Building community across religious differences

BY MATTHEW WEINER, Newsday, November 18, 2007

New York, USA -- In the streets of New York City the week before last, a Japanese Buddhist priest conducted a walking meditation for an hour a day, during lunchtime.

<< Rev. T.K. Nakagaki conducting meditation at the Synod Hall of St. John the Divine Cathedral, New York City October 21, 2007

Rev. T.K. Nakagaki, a long-time New Yorker from the Shin Buddhist community, performed takuhatsu: the traditional Buddhist form of alms rounds. He chose a different route each day: the United Nations, the Upper West Side, Midtown, Ground Zero.

Nakagaki walked in slow meditation, along busy sidewalks, chanting quietly. He found routes that had Japanese restaurants, where he'd be likely to find donors, but regular passersby put money in his bowl as well. Each received a flier that thanked them and explained the purpose of the walk: to promote peace and teach Buddhism.

The event was unusual for obvious reasons. But it was also an act of religion carried out in the public square, which our Constitution protects and in some ways promotes. In that sense it was commonplace.

This observation may strike many readers as an odd way to view the Buddhist's decidedly non-conformist stroll. There is a high-pitch debate over religion in our country, mostly focused on national politics. Should religion have a role in government? Who will the religious right endorse for the Supreme Court or for president? When the conservative evangelist Pat Robertson gave a surprise endorsement to Rudolph Giuliani's campaign for the White House recently, it was front-page news.

But the focus on religion's connection with the nuts and bolts of national politics ignores how religion, which is irreducibly diverse, is going public in some form every day in this country. And this has as much to do with our democracy as with who influences our institutions of government.

Seeing how citizens, like Nakagaki, mix religion and democracy requires us to remember how complex our concept of citizenship really is. On the one hand, a citizen may be asked to leave his or her religious or ethnic identity at home when engaging in the public life of democracy (that's the tradition of separation of church and state). On the other hand, the public sphere is the place where people of different cultures and views interact, share ideas and create public opinion. This keeps our government in check and helps legitimize our democracy.

But how can we share our differences if difference, in the case of religion, is supposed to be kept at home?

In America we are proud to be different, and publicly so. This is what the political philosopher Michael Walzer calls the American hyphenated citizen. We can be Jewish-Americans, African-Americans or Hindu-Americans, but as different as that may be, we are all equally apple pie.

And here is where religion comes in. Religion shapes the moral and social identity of its community members. It is often what propels citizens to work together and then reach across difference.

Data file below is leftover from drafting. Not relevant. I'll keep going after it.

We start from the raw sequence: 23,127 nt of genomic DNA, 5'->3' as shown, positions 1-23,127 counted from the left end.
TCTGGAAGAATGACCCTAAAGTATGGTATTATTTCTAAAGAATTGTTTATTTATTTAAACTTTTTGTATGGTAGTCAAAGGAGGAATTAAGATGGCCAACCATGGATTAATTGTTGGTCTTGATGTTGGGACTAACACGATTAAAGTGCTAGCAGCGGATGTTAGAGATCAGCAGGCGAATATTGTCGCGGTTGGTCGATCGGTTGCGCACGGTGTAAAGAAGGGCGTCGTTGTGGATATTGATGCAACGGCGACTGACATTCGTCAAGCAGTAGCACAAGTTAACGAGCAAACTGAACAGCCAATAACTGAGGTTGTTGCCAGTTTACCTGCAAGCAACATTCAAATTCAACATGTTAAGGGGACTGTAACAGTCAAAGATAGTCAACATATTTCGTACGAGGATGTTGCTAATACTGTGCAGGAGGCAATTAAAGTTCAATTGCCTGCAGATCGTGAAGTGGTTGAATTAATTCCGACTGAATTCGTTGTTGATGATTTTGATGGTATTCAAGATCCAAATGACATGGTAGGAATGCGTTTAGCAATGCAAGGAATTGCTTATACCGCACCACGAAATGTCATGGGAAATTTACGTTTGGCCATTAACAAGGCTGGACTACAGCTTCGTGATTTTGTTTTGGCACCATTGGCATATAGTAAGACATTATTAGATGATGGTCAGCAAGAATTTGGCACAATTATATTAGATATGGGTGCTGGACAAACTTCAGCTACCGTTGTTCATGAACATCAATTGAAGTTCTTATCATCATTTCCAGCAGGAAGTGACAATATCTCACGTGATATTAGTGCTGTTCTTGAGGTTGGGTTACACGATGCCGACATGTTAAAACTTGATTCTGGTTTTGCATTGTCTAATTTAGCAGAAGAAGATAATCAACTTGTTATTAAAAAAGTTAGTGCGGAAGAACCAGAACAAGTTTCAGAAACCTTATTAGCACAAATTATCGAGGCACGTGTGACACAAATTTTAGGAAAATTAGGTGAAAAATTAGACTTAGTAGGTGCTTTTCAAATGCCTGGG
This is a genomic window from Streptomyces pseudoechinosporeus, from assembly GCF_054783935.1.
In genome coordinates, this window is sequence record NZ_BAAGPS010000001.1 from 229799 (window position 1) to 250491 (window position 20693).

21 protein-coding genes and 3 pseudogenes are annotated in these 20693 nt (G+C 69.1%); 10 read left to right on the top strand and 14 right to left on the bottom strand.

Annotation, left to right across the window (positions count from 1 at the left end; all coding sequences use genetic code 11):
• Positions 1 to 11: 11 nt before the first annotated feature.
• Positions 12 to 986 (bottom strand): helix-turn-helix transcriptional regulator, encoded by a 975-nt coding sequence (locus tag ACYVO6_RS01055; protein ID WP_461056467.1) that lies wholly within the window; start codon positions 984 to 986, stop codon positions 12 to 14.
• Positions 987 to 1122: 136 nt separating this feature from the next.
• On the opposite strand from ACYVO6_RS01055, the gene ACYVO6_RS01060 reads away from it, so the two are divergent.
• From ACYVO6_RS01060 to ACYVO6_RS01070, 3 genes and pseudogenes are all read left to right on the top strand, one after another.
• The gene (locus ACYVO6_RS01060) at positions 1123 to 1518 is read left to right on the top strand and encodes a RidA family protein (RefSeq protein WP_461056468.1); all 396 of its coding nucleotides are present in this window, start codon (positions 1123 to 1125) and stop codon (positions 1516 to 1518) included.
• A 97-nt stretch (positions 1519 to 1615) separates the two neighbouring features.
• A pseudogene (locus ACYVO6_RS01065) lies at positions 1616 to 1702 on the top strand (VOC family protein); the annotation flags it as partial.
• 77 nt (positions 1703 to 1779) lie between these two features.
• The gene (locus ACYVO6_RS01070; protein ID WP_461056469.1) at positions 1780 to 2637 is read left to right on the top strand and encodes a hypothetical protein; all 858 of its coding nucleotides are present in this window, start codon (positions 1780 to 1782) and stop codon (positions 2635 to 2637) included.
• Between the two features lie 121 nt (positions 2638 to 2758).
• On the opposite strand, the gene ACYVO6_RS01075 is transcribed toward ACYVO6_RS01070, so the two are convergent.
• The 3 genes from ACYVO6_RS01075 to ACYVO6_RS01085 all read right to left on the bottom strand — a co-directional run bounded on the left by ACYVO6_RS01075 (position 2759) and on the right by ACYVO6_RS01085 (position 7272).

What can the national religion debate take from this? The anti-religionists can see that, by definition, citizens act in public. Religious citizens are carrying out their religion in the act of citizenship, whether they are marching in a protest, carrying out a walking meditation to promote peace, voting for a particular candidate who fits their view of life.

The pro-religion camp, and here I am speaking mainly about the religious right, needs to see that they are not the only religion entitled to act in public. Hindus, Buddhists, Jews and members of all the other faiths that make Americans so diverse are a part of the pro-religion camp, whether they want them or not. Often these faiths model a different kind of political behavior, which seeks participation, but in less polarized ways.

Nakagaki's walk is a good example. Others include interfaith Thanksgiving meals held at various churches and synagogues and Muslims' inviting local civic and religious leaders to break fast with them during Ramadan.

In each of these cases, the goal is building community across differences. No candidates are being endorsed. Instead, these citizens publicly share a message, through their faith, and open it for discussion. This sharing builds local democracy. Religious groups that interact with one another like this are being patriotic.

Yes, democracy is about voting, and debating, but it is also about sharing difference, and one major way we are different is through our religion. Nakagaki is one small example. He has learned that being a public Buddhist is his way of adding to the American conversation about what it means to be a good, Buddhist, citizen.

Matthew Weiner is director of programming at the Interfaith Center of New York and a doctoral candidate at Union Theological Seminary.

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